If you are facing charges for a crime that involves allegations that you took something that did not belong to you, you are likely facing robbery, burglary, or theft charges. These terms can be easy to confuse because they often are used interchangeably in popular culture when it comes to describing a situation in which someone is accused of stealing something. However, it is important to know that these three terms have very different meanings under Illinois law and define three distinct offenses. It is also important to be clear about the differences among these terms because those differences can mean a shift from a misdemeanor offense and little (or no) jail time to a conviction for a felony offense that involves a prison sentence.
We want to clarify the distinctions among these terms and the different penalties associated with each offense.
Defining Robbery in Illinois
Of the three offenses—robbery, burglary, and theft—robbery is the most serious. Under Illinois law (720 ILCS 5/18), robbery is defined as when a person “knowingly takes property, except a motor vehicle . . . from the person or presence of another by the use of force or by threatening the imminent use of force.” A couple of the key terms or phrases here are:
- Knowingly takes property; and
- By the use of force or by threatening the imminent use of force.
To be clear, robbery is not the offense that gets charged when a person is accused of taking property from a person’s bag that is left unattended, or even when a person is accused of breaking into an empty house and stealing property. Robbery is a more serious offense that involves force or the threat of force. It is a Class 2 felony offense in most cases, but it can be charged as a Class 1 felony if a person is accused of committing the crime against a person aged 60 or older, against a person with a physical disability, or in a facility such as a school or place of worship.
You do not need to have a weapon to be charged with robbery. If you do have a weapon and use it to threaten, the charge can be elevated to aggravated robbery.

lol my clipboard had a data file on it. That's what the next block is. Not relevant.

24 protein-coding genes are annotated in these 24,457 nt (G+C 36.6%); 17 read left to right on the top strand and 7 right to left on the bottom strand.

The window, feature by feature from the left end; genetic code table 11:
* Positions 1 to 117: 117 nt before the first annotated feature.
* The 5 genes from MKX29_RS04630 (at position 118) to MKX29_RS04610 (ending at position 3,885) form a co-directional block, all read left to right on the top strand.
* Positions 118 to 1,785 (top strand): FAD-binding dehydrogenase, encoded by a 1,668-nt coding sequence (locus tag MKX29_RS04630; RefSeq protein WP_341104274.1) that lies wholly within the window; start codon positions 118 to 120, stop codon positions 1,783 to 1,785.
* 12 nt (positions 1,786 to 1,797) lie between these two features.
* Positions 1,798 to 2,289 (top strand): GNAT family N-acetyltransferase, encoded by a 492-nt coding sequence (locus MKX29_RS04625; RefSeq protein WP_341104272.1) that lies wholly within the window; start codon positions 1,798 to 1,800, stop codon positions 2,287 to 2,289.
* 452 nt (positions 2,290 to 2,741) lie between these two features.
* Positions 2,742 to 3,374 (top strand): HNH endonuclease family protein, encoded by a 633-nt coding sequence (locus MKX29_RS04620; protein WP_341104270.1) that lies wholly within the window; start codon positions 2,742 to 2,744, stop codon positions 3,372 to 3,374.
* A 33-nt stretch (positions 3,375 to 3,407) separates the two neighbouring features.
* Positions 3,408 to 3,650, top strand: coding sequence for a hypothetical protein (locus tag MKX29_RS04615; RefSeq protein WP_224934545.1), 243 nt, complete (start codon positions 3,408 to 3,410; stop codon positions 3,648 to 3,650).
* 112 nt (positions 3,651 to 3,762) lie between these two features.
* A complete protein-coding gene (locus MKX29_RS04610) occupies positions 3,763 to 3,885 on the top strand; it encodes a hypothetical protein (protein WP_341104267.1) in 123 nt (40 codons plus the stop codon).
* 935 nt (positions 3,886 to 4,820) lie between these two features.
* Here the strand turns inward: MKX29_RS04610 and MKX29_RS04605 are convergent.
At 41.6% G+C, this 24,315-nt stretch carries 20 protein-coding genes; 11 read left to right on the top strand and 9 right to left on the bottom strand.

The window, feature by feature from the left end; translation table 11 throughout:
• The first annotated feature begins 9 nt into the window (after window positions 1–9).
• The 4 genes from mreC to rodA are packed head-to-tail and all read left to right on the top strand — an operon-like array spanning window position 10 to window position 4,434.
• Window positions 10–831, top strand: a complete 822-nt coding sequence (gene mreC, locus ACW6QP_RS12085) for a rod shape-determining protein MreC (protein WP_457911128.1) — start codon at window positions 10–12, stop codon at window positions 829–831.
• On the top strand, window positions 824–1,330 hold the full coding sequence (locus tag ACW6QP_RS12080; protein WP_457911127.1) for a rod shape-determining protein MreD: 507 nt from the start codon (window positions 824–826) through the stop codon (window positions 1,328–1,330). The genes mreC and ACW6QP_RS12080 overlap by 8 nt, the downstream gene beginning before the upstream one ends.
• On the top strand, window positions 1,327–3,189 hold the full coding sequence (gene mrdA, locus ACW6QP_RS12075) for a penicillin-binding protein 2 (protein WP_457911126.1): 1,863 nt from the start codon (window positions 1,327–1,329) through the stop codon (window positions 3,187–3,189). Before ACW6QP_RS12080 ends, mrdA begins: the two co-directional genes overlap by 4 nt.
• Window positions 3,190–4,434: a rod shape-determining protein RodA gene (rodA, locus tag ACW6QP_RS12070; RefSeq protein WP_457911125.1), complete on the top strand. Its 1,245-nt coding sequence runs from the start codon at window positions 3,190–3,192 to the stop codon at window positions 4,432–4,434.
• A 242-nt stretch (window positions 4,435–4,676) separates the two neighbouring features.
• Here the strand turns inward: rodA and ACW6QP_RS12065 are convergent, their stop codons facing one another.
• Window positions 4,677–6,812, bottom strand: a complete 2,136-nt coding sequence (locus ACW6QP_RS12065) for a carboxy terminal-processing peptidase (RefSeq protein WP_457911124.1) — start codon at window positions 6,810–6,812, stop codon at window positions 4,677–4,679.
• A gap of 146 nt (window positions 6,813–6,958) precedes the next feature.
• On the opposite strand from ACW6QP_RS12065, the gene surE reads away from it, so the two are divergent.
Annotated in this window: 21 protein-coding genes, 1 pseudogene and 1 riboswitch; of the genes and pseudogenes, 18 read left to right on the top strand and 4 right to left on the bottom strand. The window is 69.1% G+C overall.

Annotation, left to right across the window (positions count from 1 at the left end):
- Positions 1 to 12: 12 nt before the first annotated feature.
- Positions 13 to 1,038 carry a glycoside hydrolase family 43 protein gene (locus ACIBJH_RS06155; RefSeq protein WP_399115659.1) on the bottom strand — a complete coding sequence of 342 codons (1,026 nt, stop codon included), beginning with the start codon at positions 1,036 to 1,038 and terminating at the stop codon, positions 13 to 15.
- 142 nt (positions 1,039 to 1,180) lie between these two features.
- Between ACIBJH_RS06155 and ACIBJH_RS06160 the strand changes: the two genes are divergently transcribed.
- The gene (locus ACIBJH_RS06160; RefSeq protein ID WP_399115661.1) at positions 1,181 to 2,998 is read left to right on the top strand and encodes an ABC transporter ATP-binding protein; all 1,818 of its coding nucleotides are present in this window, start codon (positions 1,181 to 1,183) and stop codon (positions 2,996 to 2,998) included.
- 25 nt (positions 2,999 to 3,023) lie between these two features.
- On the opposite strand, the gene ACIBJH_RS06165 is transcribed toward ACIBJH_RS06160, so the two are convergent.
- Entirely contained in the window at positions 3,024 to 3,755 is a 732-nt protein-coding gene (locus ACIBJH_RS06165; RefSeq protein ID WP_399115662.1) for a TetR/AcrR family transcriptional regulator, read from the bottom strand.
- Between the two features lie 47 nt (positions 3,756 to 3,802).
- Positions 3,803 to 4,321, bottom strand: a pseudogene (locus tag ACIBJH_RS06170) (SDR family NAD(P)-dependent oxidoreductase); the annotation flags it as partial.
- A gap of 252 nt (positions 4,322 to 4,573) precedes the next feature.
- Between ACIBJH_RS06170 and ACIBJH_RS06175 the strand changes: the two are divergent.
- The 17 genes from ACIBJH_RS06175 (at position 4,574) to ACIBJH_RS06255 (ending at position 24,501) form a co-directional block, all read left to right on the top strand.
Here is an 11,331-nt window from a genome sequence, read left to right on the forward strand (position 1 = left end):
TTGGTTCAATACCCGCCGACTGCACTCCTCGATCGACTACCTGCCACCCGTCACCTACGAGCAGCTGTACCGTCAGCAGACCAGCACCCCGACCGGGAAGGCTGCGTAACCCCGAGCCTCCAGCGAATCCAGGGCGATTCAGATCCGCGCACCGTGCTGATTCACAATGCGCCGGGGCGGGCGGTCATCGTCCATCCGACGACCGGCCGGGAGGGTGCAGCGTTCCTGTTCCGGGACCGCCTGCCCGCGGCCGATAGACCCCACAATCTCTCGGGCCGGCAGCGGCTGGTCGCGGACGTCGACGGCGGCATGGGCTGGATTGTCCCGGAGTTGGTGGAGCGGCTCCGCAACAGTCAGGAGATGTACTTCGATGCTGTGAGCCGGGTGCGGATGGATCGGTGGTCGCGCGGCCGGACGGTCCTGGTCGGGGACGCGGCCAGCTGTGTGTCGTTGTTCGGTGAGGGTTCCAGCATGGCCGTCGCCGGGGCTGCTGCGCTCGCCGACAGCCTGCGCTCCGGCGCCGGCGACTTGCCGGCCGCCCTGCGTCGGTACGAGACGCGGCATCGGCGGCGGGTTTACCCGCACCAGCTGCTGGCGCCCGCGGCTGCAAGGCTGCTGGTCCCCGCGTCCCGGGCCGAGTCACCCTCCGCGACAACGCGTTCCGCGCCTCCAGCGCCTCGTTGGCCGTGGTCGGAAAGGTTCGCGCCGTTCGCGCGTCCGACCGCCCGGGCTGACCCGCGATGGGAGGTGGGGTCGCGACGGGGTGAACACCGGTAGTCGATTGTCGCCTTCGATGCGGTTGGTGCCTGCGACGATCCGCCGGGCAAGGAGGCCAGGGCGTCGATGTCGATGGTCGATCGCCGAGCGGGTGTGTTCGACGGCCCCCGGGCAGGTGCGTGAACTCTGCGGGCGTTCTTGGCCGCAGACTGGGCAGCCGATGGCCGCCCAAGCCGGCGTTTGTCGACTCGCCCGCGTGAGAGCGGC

Learning More About Burglary in Illinois
Burglary is less serious than robbery but more serious than many types of theft charges. Under Illinois law (720 ILCS 5/19), burglary is defined as a situation in which a person “without authority . . . knowingly enters or without authority remains within a building [or other structure] . . . with intent to commit therein a felony or theft.” The keywords or phrases here are:
- Knowingly enters or remains in a place without authority; and
- Intends to commit a felony or theft.
Burglary is a Class 3 felony offense.
Theft in Illinois
Theft often is considered to be the least serious of the three offenses, but it is important to keep in mind that theft can range from a misdemeanor to a serious felony.
There are multiple ways in which a person can commit theft, but it is generally defined under Illinois law (720 ILCS 5/16) as a situation in which a person obtains the property of another person or exerts control over the property of another person without authorization or by threat. Depending upon the amount of property alleged to be stolen, theft can range from a Class A misdemeanor offense (theft of property worth $500 or less) to a Class X felony (theft of property worth more than $1,000,000).
Contact a Criminal Defense Lawyer in Skokie
Criminal charges for robbery, burglary, or theft should all be taken seriously. If you need assistance building a strong defense in your case, a Skokie criminal defense lawyer can help. Contact the Law Offices of Jonathan Minkus today.